BFI London Film Festival 2017 - UPDATE #7
The Killing of a Sacred Deer
Directed by Yorgos Lanthimos
UK/IRELAND/121 MINUTES/HEADLINE GALAS
Say what you will about Yorgos Lanthimos, you can't deny that the man makes interesting films. And though they've all been flawed in their own ways, it's nice to live in a world where movies this unusual and distinct can still be made. About a surgeon whose relationship with the son of a former patient quickly turns sinister, The Killing of a Sacred Deer
is a darkly comic, oddball horror film that feels kind of like an episode of a bizarre, ultra-quirky alternate dimension Twilight Zone
. Lanthimos does a pretty great job of establishing an atmosphere of tension and unease, and his sense of style is absolutely impeccable (stylistically, at least, there are definite shades of Kubrick). However, there just isn't enough here to sustain a feature-length film, and certainly not one that runs at a very bloated 121 minutes. Lanthimos's predilection to make all of his characters talk and act like Dustin Hoffman in Rain Man
makes them hard to connect with, and though there's a lot of interesting stuff going on, it isn't enough to overcome the thin story and exaggeratedly quirky characters.
Directed by Azazel Jacobs
USA/94 MINUTES/OFFICIAL COMPETITION
About a married couple who are both having affairs, The Lovers
is a solidly made and entertaining relationship drama. It's the type of low-key film that lives and dies on its performances, and it certainly excels in that regard -- both Debra Winger and Tracy Letts are great in the film, with Letts in particular giving the movie's stand-out performance. Writer/director Azazel Jacobs clearly knows how to create endearing characters, and his no-frills direction suits the film quite well. The biggest issue is Mandy Hoffman's distractingly extravagant, incongruous score; it's reminiscent of Marvin Hamlisch's purposely over-the-top work in The Informant, but if the score here is similarly purposeful, it's a bit inscrutable.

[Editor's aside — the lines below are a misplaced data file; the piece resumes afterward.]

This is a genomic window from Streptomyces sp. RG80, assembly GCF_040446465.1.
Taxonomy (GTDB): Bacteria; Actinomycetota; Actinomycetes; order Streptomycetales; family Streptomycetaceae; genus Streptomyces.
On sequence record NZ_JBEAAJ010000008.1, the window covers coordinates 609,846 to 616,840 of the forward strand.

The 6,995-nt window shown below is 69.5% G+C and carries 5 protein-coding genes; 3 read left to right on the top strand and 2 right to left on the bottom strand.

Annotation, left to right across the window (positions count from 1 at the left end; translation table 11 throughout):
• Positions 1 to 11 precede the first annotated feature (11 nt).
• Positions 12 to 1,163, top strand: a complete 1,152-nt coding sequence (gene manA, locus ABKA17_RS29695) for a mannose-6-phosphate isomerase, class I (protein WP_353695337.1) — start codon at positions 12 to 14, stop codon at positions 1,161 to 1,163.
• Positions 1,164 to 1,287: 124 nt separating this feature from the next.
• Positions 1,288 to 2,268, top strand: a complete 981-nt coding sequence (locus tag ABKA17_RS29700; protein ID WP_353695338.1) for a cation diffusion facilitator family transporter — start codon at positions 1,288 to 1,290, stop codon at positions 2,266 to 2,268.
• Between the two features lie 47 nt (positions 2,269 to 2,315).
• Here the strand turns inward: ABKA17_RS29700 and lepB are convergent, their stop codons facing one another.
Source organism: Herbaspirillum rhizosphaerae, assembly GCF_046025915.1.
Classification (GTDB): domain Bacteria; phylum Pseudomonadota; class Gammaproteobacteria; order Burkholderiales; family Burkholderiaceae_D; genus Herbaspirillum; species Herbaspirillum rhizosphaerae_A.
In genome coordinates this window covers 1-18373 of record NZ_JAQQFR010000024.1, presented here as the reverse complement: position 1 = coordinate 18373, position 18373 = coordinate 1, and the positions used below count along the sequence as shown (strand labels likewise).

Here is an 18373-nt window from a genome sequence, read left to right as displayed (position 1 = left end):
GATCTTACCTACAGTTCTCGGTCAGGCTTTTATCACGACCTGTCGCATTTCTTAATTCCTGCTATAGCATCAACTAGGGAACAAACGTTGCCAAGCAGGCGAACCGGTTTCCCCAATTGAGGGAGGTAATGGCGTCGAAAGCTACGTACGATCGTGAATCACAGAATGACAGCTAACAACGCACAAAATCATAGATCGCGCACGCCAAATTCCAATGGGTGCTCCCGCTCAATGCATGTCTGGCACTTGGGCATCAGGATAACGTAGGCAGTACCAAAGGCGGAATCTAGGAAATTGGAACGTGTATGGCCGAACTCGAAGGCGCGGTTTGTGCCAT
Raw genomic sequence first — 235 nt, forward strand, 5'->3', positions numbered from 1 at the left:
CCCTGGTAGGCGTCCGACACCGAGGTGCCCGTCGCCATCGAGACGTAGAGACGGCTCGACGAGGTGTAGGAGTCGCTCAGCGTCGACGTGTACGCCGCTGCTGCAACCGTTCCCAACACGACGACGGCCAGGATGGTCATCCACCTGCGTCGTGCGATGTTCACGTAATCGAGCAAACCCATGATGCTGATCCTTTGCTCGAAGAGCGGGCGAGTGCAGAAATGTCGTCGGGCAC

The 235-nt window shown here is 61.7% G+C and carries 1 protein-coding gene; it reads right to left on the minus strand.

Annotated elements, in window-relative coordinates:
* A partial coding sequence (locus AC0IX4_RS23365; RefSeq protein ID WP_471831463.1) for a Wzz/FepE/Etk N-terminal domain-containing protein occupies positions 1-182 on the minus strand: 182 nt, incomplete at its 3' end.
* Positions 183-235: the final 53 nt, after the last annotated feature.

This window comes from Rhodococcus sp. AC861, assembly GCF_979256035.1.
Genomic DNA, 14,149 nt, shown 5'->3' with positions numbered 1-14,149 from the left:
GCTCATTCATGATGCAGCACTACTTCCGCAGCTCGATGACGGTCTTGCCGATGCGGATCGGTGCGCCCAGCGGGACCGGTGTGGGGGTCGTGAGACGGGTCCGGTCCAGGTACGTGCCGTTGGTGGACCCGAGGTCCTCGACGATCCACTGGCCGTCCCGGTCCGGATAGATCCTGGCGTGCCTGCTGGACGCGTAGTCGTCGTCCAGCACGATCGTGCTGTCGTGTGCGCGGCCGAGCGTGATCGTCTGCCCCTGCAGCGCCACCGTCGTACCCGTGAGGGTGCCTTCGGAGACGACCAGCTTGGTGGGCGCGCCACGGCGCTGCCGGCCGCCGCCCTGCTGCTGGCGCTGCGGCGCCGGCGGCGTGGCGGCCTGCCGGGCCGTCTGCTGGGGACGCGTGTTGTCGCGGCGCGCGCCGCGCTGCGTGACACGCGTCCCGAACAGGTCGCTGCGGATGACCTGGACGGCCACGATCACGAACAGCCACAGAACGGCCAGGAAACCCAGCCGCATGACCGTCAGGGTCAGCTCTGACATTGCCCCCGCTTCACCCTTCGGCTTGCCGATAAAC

The Florida Project
Directed by Sean Baker
USA/115 MINUTES/STRAND GALAS
An aimless, unpleasant, and punishing endurance test of a film, The Florida Project
is about the random exploits of a group of kids and their parents in and around a low-rent Florida motel. The film is able to remain entertaining for a while thanks to its palpable sense of authenticity -- the kids and the denizens of the motel all feel very real. The children, in particular, are pretty much the opposite of the usual precocious kids you see in movies. But it turns out there's a reason cinematic children are so precocious; real kids just aren't very interesting to watch for extended periods of time. And aside from Willem Dafoe, all of the adult characters are kind of the worst (the mom of the main kid is particularly egregious -- I think she's supposed to be a sympathetic character, but by the end of the film I pretty much hated her). A vast portion of this film replicates the experience of being forced to watch the tedious home movies of an acquaintance's bratty children (albeit home videos shot with handsome widescreen cinematography). It's brutally dull.
Directed by Joachim Trier
NORWAY/FRANCE/DENMARK/SWEDEN/116 MINUTES/STRAND GALAS
About a young girl who slowly (very slowly) realizes that she might have supernatural powers, Thelma features stylish direction by Joachim Trier and an premise that gets more intriguing as the film goes along -- but there's a fine line between slow burn and just plain slow, and this movie crosses it. Its plodding pace combined with long stretches in which not all that much happens proves to be disastrous. There's a really interesting reveal towards the end that gives us a fuller sense of the protagonist's powers; it's hard not to wish that this had come much sooner in the film. It's a pretty great setup for a movie that would be much more interesting than the one we actually got.